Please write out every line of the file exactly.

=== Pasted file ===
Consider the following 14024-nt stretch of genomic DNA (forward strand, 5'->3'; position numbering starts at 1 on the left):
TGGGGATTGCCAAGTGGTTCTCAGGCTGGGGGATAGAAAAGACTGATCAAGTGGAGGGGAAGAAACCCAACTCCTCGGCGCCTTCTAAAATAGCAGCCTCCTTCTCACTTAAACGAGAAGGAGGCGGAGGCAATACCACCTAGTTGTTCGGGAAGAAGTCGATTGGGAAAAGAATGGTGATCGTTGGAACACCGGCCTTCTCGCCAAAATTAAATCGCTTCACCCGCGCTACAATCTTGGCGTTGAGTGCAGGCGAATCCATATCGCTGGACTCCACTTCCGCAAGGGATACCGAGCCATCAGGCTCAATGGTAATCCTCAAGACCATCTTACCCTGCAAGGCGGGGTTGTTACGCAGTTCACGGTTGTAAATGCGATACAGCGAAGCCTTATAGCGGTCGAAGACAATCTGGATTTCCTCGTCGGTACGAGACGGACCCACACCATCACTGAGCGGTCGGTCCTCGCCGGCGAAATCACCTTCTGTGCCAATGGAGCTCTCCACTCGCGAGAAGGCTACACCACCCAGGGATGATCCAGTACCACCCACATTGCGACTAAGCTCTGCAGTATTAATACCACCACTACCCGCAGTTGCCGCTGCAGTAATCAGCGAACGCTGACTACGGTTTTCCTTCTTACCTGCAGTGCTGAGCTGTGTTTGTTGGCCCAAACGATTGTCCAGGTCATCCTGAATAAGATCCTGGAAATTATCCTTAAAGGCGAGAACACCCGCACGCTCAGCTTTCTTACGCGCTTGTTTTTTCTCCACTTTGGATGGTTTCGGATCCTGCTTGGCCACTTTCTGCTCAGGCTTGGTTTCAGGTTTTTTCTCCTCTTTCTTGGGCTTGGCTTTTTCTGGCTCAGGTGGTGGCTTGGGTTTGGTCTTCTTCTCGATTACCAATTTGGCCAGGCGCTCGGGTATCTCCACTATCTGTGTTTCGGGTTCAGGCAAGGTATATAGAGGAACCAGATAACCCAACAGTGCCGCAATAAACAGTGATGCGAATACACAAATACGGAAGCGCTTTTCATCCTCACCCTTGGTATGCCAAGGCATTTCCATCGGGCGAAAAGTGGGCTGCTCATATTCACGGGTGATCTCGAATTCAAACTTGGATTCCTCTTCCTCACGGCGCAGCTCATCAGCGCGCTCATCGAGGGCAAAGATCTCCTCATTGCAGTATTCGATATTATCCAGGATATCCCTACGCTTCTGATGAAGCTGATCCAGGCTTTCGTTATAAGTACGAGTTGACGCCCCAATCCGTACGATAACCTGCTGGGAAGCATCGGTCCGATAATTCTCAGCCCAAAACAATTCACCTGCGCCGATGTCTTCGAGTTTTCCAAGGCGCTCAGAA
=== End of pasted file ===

Consider the following 14024-nt stretch of genomic DNA (forward strand, 5'->3'; position numbering starts at 1 on the left):
TGGGGATTGCCAAGTGGTTCTCAGGCTGGGGGATAGAAAAGACTGATCAAGTGGAGGGGAAGAAACCCAACTCCTCGGCGCCTTCTAAAATAGCAGCCTCCTTCTCACTTAAACGAGAAGGAGGCGGAGGCAATACCACCTAGTTGTTCGGGAAGAAGTCGATTGGGAAAAGAATGGTGATCGTTGGAACACCGGCCTTCTCGCCAAAATTAAATCGCTTCACCCGCGCTACAATCTTGGCGTTGAGTGCAGGCGAATCCATATCGCTGGACTCCACTTCCGCAAGGGATACCGAGCCATCAGGCTCAATGGTAATCCTCAAGACCATCTTACCCTGCAAGGCGGGGTTGTTACGCAGTTCACGGTTGTAAATGCGATACAGCGAAGCCTTATAGCGGTCGAAGACAATCTGGATTTCCTCGTCGGTACGAGACGGACCCACACCATCACTGAGCGGTCGGTCCTCGCCGGCGAAATCACCTTCTGTGCCAATGGAGCTCTCCACTCGCGAGAAGGCTACACCACCCAGGGATGATCCAGTACCACCCACATTGCGACTAAGCTCTGCAGTATTAATACCACCACTACCCGCAGTTGCCGCTGCAGTAATCAGCGAACGCTGACTACGGTTTTCCTTCTTACCTGCAGTGCTGAGCTGTGTTTGTTGGCCCAAACGATTGTCCAGGTCATCCTGAATAAGATCCTGGAAATTATCCTTAAAGGCGAGAACACCCGCACGCTCAGCTTTCTTACGCGCTTGTTTTTTCTCCACTTTGGATGGTTTCGGATCCTGCTTGGCCACTTTCTGCTCAGGCTTGGTTTCAGGTTTTTTCTCCTCTTTCTTGGGCTTGGCTTTTTCTGGCTCAGGTGGTGGCTTGGGTTTGGTCTTCTTCTCGATTACCAATTTGGCCAGGCGCTCGGGTATCTCCACTATCTGTGTTTCGGGTTCAGGCAAGGTATATAGAGGAACCAGATAACCCAACAGTGCCGCAATAAACAGTGATGCGAATACACAAATACGGAAGCGCTTTTCATCCTCACCCTTGGTATGCCAAGGCATTTCCATCGGGCGAAAAGTGGGCTGCTCATATTCACGGGTGATCTCGAATTCAAACTTGGATTCCTCTTCCTCACGGCGCAGCTCATCAGCGCGCTCATCGAGGGCAAAGATCTCCTCATTGCAGTATTCGATATTATCCAGGATATCCCTACGCTTCTGATGAAGCTGATCCAGGCTTTCGTTATAAGTACGAGTTGACGCCCCAATCCGTACGATAACCTGCTGGGAAGCATCGGTCCGATAATTCTCAGCCCAAAACAATTCACCTGCGCCGATGTCTTCGAGTTTTCCAAGGCGCTCAGAA